During the last week of July, I found myself outside, in front of UConn’s (University of Connecticut) glass facade in Stamford, CT. I was intrigued by the reflected imagery as well as what the transparent shell revealed inside.
Across the street and behind me stood a Target department store. At the threshold of the store’s driveway was a Stop sign with its backside facing the street. Prominently placed in the building’s pilaster was the familiar Target logo, the red branded bulls-eye, which acted as both a symbolic and visual focal point. On the sidewalk, closest to the UConn edifice, was a modest sized tree whose trunk, branches and umbrella of leaves were completely evident in the reflection. And finally my own figure, planted on the scored concrete sidewalk with a familiar posture and expression of focused concentration. Through the sheer transparent exterior you could see a structural column which supported an elevated staircase, a grand piano and a few other subtle interior architectural details.
This project proved to be one of the most physically demanding. The height of the buildings in relation to the width of the street, along with the heavy traffic patterns, created a wind tunnel. The left side of the stretchers are smeared with paint from holding on to the canvas to prevent it from being carried off in a gust. Standing on the concrete for hours, in over 90 degree heat, fighting the wind tested both my physical and mental stamina.
Fortunately, I had a lot of visitors which helped to distract me from the challenges of the work. Several professional photographers and an online news agency stopped and asked if they could film while I worked. The most poignant moment came when a petite Guatemalan women approached holding a shopping bag. After a few pleasantries she revealed the contents of the bag: her handicraft. She showed me several embroidery pieces she was working on. The vibrantly colored thread work made me recall the indigenous textiles I’d seen while traveling south of the U.S. border. The two of us come from completely different backgrounds, have different colored skin, do not share the same native language. Nonetheless she came to connect, artist to artist, evidence that we are from the same tribe.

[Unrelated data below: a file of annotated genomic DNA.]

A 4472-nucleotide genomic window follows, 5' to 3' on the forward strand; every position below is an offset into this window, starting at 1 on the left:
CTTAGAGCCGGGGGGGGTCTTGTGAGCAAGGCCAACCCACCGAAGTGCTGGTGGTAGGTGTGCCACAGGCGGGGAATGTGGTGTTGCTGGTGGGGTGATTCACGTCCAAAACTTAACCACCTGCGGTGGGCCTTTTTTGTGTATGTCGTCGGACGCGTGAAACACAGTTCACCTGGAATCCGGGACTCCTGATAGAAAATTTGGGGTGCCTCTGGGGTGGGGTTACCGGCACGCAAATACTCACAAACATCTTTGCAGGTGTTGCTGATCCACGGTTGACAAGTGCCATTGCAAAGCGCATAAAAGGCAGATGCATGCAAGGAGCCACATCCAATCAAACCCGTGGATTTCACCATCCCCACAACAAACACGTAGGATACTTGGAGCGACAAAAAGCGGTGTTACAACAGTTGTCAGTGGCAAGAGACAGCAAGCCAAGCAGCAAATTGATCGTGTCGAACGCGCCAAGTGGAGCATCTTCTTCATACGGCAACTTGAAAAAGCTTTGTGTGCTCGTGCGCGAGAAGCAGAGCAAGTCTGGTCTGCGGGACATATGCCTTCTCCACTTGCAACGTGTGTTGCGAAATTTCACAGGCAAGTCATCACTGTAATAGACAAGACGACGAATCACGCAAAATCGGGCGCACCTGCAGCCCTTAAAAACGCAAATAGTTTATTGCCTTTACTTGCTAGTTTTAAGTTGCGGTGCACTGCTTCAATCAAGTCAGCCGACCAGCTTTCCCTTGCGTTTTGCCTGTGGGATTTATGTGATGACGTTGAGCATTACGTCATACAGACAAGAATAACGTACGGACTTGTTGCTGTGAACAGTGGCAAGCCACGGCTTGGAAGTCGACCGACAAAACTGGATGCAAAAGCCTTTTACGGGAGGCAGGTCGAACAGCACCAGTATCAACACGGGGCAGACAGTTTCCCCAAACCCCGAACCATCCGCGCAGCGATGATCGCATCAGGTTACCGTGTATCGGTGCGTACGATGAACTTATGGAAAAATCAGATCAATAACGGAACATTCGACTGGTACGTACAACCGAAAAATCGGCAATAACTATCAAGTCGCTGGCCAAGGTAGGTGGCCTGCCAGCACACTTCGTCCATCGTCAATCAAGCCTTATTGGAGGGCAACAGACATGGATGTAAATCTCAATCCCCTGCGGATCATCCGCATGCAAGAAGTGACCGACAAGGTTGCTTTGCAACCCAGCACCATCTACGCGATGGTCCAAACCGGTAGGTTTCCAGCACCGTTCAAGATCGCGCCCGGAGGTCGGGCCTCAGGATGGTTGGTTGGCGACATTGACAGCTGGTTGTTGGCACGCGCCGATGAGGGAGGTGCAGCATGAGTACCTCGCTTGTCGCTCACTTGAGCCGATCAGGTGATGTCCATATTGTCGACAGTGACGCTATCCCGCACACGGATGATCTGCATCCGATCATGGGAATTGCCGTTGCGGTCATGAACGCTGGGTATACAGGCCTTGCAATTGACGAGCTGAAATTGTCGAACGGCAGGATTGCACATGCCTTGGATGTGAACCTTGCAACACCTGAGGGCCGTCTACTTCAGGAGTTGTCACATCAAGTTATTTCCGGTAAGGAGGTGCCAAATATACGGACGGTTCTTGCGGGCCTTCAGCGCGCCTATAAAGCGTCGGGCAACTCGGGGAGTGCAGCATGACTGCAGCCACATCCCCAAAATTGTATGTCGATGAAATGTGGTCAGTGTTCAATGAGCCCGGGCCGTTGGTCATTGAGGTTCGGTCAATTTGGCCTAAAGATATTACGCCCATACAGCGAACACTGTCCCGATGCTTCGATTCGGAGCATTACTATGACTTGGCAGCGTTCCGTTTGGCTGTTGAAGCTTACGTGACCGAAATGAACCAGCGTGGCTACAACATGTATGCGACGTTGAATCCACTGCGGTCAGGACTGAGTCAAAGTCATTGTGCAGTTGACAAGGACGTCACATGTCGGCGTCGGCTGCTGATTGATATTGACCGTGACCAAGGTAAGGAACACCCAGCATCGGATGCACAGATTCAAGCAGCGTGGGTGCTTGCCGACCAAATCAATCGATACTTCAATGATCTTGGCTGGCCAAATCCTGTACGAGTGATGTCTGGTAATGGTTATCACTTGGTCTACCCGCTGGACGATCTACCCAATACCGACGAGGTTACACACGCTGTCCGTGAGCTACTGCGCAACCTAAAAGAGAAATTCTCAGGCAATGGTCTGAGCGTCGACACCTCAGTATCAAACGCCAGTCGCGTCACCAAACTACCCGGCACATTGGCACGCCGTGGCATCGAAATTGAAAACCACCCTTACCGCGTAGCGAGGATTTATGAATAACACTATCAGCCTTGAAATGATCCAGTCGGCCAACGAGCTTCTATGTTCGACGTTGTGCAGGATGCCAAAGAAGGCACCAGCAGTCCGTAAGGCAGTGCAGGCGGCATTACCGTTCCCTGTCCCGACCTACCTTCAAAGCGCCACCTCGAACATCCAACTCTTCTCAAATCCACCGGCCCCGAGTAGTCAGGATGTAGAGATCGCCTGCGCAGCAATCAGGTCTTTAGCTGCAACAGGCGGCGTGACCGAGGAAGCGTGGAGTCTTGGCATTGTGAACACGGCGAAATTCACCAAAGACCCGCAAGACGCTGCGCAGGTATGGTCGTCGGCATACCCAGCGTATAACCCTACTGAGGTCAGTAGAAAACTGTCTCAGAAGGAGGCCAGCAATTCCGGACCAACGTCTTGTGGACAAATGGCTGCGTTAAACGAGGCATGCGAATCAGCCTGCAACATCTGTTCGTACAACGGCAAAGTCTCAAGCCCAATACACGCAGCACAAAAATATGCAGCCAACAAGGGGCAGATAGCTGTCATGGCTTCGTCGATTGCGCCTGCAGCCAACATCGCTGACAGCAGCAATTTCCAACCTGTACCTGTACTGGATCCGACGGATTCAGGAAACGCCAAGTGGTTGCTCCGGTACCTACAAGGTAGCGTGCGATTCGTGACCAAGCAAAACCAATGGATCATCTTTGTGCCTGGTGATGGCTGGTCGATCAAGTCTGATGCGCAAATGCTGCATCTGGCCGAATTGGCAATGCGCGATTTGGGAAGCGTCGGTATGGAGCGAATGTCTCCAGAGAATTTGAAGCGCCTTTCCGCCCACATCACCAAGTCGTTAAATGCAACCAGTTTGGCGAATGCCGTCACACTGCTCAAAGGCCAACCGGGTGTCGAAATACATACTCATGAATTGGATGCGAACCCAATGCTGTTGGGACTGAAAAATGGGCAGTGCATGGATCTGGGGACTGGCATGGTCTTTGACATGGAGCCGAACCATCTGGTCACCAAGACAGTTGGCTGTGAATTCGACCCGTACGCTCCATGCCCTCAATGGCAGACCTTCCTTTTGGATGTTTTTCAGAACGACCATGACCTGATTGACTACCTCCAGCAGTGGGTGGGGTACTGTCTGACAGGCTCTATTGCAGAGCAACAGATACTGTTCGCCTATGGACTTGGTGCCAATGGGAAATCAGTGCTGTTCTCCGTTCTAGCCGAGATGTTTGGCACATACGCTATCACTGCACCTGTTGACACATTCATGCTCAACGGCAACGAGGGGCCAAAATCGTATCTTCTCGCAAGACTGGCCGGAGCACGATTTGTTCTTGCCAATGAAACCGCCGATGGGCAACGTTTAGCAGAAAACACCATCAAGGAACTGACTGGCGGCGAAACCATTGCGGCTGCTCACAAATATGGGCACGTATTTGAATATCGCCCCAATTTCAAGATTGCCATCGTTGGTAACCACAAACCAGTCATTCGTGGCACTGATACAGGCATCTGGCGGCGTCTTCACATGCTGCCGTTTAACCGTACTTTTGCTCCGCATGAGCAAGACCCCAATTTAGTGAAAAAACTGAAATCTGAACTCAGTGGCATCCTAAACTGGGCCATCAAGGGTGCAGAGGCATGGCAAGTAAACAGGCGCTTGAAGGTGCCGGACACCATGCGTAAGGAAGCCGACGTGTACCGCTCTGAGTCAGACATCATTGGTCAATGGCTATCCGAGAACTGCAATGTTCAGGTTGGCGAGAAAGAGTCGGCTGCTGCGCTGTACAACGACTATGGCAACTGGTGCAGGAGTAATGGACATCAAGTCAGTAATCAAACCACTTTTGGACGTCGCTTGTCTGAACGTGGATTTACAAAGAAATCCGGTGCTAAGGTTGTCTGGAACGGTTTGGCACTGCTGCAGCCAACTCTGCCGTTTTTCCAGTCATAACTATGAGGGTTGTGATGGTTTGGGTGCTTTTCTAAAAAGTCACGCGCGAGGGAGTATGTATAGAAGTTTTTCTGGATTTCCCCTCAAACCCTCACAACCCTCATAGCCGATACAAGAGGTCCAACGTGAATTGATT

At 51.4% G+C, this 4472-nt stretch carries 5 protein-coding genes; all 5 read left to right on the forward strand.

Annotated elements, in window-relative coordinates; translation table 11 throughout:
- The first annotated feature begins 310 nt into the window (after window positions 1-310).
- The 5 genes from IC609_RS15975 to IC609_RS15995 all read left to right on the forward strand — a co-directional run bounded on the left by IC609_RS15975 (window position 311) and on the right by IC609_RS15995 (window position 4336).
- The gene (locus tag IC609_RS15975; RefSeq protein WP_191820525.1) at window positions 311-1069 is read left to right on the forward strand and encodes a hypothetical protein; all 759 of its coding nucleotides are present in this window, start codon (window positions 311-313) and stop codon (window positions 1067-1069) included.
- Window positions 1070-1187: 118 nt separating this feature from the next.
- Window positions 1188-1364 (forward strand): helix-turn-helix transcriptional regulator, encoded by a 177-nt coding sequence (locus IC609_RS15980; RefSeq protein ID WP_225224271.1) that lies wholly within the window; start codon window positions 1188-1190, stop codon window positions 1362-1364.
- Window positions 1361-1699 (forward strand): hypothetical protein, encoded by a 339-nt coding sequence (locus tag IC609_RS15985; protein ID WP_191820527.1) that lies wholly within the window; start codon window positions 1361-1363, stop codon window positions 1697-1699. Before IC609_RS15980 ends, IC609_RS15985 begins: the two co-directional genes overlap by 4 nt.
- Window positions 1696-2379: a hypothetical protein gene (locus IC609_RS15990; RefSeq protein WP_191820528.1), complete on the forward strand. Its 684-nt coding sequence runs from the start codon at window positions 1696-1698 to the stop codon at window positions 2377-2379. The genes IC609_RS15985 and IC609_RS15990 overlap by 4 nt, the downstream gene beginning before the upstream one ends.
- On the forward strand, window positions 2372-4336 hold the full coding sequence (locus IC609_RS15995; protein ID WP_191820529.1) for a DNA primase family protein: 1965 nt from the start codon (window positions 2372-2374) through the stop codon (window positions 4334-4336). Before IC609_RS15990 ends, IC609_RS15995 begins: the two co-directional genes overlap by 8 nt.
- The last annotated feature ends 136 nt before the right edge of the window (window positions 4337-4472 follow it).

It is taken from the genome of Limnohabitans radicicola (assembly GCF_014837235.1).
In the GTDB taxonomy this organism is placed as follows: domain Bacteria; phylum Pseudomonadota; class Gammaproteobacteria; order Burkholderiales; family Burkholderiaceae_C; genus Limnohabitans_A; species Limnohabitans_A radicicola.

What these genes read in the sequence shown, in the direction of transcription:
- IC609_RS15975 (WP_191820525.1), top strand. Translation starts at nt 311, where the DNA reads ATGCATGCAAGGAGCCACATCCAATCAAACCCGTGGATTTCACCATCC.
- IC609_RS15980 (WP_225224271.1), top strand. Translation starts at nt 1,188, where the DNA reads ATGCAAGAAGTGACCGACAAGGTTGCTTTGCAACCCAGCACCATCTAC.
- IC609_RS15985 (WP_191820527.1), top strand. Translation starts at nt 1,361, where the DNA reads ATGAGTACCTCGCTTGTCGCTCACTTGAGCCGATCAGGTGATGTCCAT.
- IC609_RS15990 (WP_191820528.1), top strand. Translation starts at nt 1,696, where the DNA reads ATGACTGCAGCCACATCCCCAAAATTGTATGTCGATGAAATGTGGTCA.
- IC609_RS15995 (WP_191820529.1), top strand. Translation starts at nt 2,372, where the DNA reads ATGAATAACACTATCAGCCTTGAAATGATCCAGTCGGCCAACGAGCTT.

We continued to talk and then a middle-aged man dressed in a pin-striped blue suit came up and introduced himself. He explained that he was an accountant, worked a block away and had noticed me working. There stood the three of us: a domestic worker, a businessman and an artist. For a moment I felt like I was hosting an event. I found the unexpected gathering of individuals moving. This sort of encounter causes me to regard these projects as far more than the specific painting. They give me an unusual opportunity to observe the roll of artist in society, beyond the physical work that is created.
When I began this painting, I was vaguely aware that some of the imagery was symbolic: the Stop sign, the reversed Exit sign, the iconic Target bull’s-eye, the piano, my own reflected likeness, etc. I now realize that this piece represents a sort of professional crossroads. The well known branded logo becomes symbolic of marketing design which has been the cornerstone of my professional training. For more than 20 years I have made a livelihood out of ‘image making’ for large corporations, cultural institutions and small businesses. In a current advertising arena, where the greater emphasis is placed on data gathering and connectivity, I find myself seeking to do more than to create fleeting images for computer screens.